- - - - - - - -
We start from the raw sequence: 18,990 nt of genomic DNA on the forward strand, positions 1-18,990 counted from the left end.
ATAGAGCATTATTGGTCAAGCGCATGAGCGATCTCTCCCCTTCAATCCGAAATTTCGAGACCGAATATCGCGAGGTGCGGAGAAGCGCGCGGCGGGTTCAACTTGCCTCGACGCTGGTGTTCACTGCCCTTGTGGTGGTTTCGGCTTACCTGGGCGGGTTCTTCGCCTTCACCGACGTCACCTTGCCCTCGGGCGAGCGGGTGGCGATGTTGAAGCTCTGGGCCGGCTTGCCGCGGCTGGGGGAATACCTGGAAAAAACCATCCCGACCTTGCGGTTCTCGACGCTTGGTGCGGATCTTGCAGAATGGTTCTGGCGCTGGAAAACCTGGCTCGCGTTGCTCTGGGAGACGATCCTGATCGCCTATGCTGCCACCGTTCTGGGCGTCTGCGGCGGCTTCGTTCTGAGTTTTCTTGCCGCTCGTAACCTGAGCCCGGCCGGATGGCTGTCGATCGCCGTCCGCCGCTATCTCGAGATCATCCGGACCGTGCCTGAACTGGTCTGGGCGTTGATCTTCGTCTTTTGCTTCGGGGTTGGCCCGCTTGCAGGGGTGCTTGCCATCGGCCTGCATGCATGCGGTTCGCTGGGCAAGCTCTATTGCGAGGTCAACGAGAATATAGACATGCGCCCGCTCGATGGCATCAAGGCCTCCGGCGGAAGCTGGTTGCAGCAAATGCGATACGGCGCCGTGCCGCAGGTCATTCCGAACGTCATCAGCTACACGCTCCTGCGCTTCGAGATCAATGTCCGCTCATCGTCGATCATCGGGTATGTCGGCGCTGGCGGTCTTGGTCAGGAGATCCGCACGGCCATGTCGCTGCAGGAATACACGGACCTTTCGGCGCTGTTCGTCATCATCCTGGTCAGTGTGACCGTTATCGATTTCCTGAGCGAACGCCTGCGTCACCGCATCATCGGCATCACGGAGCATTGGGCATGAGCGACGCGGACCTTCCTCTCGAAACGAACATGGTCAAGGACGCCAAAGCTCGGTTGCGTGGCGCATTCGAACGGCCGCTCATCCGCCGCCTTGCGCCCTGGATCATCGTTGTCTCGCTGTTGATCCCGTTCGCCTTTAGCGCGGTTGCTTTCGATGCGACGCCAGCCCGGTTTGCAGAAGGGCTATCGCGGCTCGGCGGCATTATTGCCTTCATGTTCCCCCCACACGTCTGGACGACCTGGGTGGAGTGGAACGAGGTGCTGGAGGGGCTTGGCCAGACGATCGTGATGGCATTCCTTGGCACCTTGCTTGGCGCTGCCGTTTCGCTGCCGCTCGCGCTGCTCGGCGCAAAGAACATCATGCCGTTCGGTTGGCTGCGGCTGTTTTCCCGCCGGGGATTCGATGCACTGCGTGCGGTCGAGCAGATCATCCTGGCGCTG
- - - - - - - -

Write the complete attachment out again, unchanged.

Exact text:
We start from the raw sequence: 18,990 nt of genomic DNA on the forward strand, positions 1-18,990 counted from the left end.
ATAGAGCATTATTGGTCAAGCGCATGAGCGATCTCTCCCCTTCAATCCGAAATTTCGAGACCGAATATCGCGAGGTGCGGAGAAGCGCGCGGCGGGTTCAACTTGCCTCGACGCTGGTGTTCACTGCCCTTGTGGTGGTTTCGGCTTACCTGGGCGGGTTCTTCGCCTTCACCGACGTCACCTTGCCCTCGGGCGAGCGGGTGGCGATGTTGAAGCTCTGGGCCGGCTTGCCGCGGCTGGGGGAATACCTGGAAAAAACCATCCCGACCTTGCGGTTCTCGACGCTTGGTGCGGATCTTGCAGAATGGTTCTGGCGCTGGAAAACCTGGCTCGCGTTGCTCTGGGAGACGATCCTGATCGCCTATGCTGCCACCGTTCTGGGCGTCTGCGGCGGCTTCGTTCTGAGTTTTCTTGCCGCTCGTAACCTGAGCCCGGCCGGATGGCTGTCGATCGCCGTCCGCCGCTATCTCGAGATCATCCGGACCGTGCCTGAACTGGTCTGGGCGTTGATCTTCGTCTTTTGCTTCGGGGTTGGCCCGCTTGCAGGGGTGCTTGCCATCGGCCTGCATGCATGCGGTTCGCTGGGCAAGCTCTATTGCGAGGTCAACGAGAATATAGACATGCGCCCGCTCGATGGCATCAAGGCCTCCGGCGGAAGCTGGTTGCAGCAAATGCGATACGGCGCCGTGCCGCAGGTCATTCCGAACGTCATCAGCTACACGCTCCTGCGCTTCGAGATCAATGTCCGCTCATCGTCGATCATCGGGTATGTCGGCGCTGGCGGTCTTGGTCAGGAGATCCGCACGGCCATGTCGCTGCAGGAATACACGGACCTTTCGGCGCTGTTCGTCATCATCCTGGTCAGTGTGACCGTTATCGATTTCCTGAGCGAACGCCTGCGTCACCGCATCATCGGCATCACGGAGCATTGGGCATGAGCGACGCGGACCTTCCTCTCGAAACGAACATGGTCAAGGACGCCAAAGCTCGGTTGCGTGGCGCATTCGAACGGCCGCTCATCCGCCGCCTTGCGCCCTGGATCATCGTTGTCTCGCTGTTGATCCCGTTCGCCTTTAGCGCGGTTGCTTTCGATGCGACGCCAGCCCGGTTTGCAGAAGGGCTATCGCGGCTCGGCGGCATTATTGCCTTCATGTTCCCCCCACACGTCTGGACGACCTGGGTGGAGTGGAACGAGGTGCTGGAGGGGCTTGGCCAGACGATCGTGATGGCATTCCTTGGCACCTTGCTTGGCGCTGCCGTTTCGCTGCCGCTCGCGCTGCTCGGCGCAAAGAACATCATGCCGTTCGGTTGGCTGCGGCTGTTTTCCCGCCGGGGATTCGATGCACTGCGTGCGGTCGAGCAGATCATCCTGGCGCTG